Subsequent encounters took place in a more intimate setting in the kitchen of his house in Freeville, NY where he generally hosted several Indonesian graduate students for lengthy conversations on many topics including nationalism, reading culture, Indonesian politics, and more. Sometimes I would catch and speak with him briefly either at the Kahin Center or at another place on the Cornell campus. One moment was etched memorably in my mind. It was the evening of October 25, 2012. Om Ben was about to deliver the ninth Frank H. Golay Lecture titled “Letters, Secrecy, and the Information Age: The Trajectory of Historiography in Southeast Asia.” Before the start of the lecture, I caught up with Om Ben to lament my struggle in completing my dissertation because I was being consumed with my teaching role that semester. He advised me to patiently develop both teaching and research skills simultaneously to become a good scholar. Focusing solely on research he told me would not serve me well. I nodded and thanked him. Ever since that time I have been seriously trying to integrate my teaching and research. The prize is the rewarding feeling I get doing both. Om Ben’s advice proved valuable. Terima kasih banyak, Om Ben.

Om Ben left many important works and his scholarship have been praised to be original and thought-provoking, debated and discussed by many students and scholars in a variety of different fields (for example, see the UC Berkeley Center for Southeast Asia Studies’s reminiscences of Om Ben).  His book Java in a Time of Revolution (1972), which was based on his dissertation research, offers a different perspective from that of his mentor and teacher George Kahin.  His thesis that the Indonesian pemuda (youth) played a prominent role in the Indonesian revolution stands in mark contrast to George Kahin’s study who examined it mainly from the standpoint of the country’s political leaders. In his long academic career, Om Ben wrote and published a number highly-regarded books (including his influential thesis on nationalism) and countless articles published in the journals New Left Review and Indonesia, among other publications. Om Ben founded the latter in 1961 and helped make it into a respectable journal devoted into the study of Indonesia's culture and society from multi disciplinary perspectives.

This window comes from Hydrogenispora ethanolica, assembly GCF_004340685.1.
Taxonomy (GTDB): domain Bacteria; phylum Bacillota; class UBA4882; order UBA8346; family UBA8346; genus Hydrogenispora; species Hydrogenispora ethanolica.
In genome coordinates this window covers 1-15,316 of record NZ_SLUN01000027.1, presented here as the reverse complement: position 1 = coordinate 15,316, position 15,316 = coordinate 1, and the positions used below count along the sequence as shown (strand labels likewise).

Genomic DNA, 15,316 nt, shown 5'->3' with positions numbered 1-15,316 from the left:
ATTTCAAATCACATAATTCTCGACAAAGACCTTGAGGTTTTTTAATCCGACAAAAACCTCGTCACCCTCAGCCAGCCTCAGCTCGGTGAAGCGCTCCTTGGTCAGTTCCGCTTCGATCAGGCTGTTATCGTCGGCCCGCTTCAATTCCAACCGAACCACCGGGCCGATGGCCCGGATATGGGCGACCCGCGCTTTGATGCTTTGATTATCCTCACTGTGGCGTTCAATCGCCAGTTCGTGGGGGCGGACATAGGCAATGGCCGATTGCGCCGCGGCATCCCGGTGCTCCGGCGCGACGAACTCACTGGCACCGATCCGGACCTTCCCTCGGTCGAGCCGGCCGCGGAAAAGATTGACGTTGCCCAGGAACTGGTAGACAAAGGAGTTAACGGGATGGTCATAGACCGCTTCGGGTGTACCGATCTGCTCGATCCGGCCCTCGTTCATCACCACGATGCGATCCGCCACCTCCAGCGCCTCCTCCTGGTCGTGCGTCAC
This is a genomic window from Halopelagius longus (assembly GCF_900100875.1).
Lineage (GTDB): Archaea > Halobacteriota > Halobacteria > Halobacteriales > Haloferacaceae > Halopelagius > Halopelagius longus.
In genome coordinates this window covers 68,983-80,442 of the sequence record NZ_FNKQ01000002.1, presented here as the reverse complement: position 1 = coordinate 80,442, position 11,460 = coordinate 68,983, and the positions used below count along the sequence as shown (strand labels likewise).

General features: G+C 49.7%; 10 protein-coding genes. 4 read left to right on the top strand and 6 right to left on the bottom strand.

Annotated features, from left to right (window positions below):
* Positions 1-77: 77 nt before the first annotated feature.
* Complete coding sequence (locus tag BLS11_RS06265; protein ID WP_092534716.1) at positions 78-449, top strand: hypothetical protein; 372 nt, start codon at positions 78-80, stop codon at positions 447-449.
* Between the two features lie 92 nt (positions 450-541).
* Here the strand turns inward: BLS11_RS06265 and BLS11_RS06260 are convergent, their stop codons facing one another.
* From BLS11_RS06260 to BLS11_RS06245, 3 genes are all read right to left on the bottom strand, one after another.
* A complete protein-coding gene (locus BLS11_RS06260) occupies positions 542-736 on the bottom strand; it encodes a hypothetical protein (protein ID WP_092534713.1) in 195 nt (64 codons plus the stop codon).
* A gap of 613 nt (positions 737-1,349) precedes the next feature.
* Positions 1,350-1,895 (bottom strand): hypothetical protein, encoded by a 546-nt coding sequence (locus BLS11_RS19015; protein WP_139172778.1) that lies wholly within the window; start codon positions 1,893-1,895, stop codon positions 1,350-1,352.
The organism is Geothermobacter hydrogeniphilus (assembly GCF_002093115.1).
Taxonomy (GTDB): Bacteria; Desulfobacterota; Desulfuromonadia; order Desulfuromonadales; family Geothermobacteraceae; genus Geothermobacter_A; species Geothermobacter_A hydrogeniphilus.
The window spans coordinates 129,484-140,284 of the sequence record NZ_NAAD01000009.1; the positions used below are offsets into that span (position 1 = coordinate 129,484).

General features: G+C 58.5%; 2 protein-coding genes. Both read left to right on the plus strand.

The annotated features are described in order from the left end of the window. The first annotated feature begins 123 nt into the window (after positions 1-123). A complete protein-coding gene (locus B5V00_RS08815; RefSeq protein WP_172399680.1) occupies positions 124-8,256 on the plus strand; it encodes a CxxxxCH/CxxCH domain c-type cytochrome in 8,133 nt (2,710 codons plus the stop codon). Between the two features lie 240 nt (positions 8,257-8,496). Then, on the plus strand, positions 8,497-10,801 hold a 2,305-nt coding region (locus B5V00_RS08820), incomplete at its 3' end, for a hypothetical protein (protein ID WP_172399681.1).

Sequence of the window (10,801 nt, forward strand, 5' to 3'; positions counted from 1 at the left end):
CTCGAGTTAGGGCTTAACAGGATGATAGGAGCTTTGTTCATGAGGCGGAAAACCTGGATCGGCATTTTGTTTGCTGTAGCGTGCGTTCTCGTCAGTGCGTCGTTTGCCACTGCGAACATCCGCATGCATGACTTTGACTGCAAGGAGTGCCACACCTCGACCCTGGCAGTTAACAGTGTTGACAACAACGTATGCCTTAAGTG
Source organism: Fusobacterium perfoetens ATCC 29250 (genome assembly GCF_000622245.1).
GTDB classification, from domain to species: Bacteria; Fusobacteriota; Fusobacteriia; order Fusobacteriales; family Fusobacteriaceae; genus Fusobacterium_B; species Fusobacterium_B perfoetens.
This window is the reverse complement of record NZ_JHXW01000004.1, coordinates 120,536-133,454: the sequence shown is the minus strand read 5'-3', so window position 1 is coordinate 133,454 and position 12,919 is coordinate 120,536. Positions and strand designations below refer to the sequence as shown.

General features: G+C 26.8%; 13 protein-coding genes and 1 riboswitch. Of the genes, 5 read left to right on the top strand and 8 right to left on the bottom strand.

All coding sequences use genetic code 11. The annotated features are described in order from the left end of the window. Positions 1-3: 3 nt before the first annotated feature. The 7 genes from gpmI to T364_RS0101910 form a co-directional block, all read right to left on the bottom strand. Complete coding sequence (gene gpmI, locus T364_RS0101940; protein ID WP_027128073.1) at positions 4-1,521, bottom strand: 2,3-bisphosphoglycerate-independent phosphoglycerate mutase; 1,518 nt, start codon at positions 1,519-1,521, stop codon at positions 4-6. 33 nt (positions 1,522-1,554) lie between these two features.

Om Ben’s works and writings have also influenced my thinking and research.  My dissertation research, for example, explored national identity and technology in Indonesia and Om Ben’s book was a source of inspiration. His other writings, equally insightful and elegantly written, have made me critically think not just about nationalism, power, Indonesia’s history, but also other diverse topics such as militarism, literature, letters, libraries, films, books, and languages.

His ideas about books, for example, struck a lasting impression in my mind. In a 2010 keynote address at the Nippon Foundation, Om Ben wrote, “Good books can be read many times over and can survive, reanimated, over very long periods. … They allow space for everything that is complicated and complex. They are read privately in a person’s mind. And they have no specified-in-advance readers, anyone can learn from them.” Om Ben had advised (and urged) me to put down my thoughts to paper in a form of a book to ensure the passing down of knowledge to posterity occurs more enduringly than merely writing short articles in newspapers as many Indonesian academics prefer to do.

He also stressed that having access to a good library is vital to producing good books. Of his book Language and Power: Exploring Political Cultures in Indonesia (1990), he once told me that most of the sources he used are housed in the Cornell University library’s John M. Echols Collection. The vast library holding on Southeast Asian publications enabled Om Ben to write insightful analysis on the idea of power in Javanese culture without having set foot in Java (Om ben was banned to enter Indonesia by the “New Order” regime between 1971 and 1998 for his “Cornell Paper” that challenged the founding legitimacy of the Soeharto government.)